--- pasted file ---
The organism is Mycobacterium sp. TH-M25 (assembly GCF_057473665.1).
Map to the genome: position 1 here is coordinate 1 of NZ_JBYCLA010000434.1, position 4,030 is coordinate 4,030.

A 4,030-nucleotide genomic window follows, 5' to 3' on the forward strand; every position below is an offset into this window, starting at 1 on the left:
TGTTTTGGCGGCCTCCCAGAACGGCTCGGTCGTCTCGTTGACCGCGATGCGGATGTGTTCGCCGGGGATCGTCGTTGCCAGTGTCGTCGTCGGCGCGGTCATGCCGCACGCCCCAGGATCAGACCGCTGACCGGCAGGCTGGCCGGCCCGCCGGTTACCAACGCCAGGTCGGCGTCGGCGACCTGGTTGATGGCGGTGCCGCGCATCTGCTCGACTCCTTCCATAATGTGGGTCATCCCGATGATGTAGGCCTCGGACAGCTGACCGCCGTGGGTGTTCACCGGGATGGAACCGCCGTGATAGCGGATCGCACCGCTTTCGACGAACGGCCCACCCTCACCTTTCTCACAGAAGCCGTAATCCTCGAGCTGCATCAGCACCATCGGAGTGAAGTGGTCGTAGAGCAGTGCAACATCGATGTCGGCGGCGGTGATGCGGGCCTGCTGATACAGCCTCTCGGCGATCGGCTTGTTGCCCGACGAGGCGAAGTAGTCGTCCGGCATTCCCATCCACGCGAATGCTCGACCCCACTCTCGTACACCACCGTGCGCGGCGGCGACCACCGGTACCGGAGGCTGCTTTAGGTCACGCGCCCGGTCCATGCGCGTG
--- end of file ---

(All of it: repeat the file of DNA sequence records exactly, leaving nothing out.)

The organism is Mycobacterium sp. TH-M25 (assembly GCF_057473665.1).
Map to the genome: position 1 here is coordinate 1 of NZ_JBYCLA010000434.1, position 4,030 is coordinate 4,030.

A 4,030-nucleotide genomic window follows, 5' to 3' on the forward strand; every position below is an offset into this window, starting at 1 on the left:
TGTTTTGGCGGCCTCCCAGAACGGCTCGGTCGTCTCGTTGACCGCGATGCGGATGTGTTCGCCGGGGATCGTCGTTGCCAGTGTCGTCGTCGGCGCGGTCATGCCGCACGCCCCAGGATCAGACCGCTGACCGGCAGGCTGGCCGGCCCGCCGGTTACCAACGCCAGGTCGGCGTCGGCGACCTGGTTGATGGCGGTGCCGCGCATCTGCTCGACTCCTTCCATAATGTGGGTCATCCCGATGATGTAGGCCTCGGACAGCTGACCGCCGTGGGTGTTCACCGGGATGGAACCGCCGTGATAGCGGATCGCACCGCTTTCGACGAACGGCCCACCCTCACCTTTCTCACAGAAGCCGTAATCCTCGAGCTGCATCAGCACCATCGGAGTGAAGTGGTCGTAGAGCAGTGCAACATCGATGTCGGCGGCGGTGATGCGGGCCTGCTGATACAGCCTCTCGGCGATCGGCTTGTTGCCCGACGAGGCGAAGTAGTCGTCCGGCATTCCCATCCACGCGAATGCTCGACCCCACTCTCGTACACCACCGTGCGCGGCGGCGACCACCGGTACCGGAGGCTGCTTTAGGTCACGCGCCCGGTCCATGCGCGTG